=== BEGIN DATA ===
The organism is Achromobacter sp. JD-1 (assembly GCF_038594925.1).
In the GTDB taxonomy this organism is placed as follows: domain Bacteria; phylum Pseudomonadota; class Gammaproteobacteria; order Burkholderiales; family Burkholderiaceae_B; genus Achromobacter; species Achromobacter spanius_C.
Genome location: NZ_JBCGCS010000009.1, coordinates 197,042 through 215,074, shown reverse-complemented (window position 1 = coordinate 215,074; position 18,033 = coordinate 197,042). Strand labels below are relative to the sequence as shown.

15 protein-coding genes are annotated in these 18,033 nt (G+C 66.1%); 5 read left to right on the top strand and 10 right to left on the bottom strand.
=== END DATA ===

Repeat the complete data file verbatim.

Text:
The organism is Achromobacter sp. JD-1 (assembly GCF_038594925.1).
In the GTDB taxonomy this organism is placed as follows: domain Bacteria; phylum Pseudomonadota; class Gammaproteobacteria; order Burkholderiales; family Burkholderiaceae_B; genus Achromobacter; species Achromobacter spanius_C.
Genome location: NZ_JBCGCS010000009.1, coordinates 197,042 through 215,074, shown reverse-complemented (window position 1 = coordinate 215,074; position 18,033 = coordinate 197,042). Strand labels below are relative to the sequence as shown.

15 protein-coding genes are annotated in these 18,033 nt (G+C 66.1%); 5 read left to right on the top strand and 10 right to left on the bottom strand.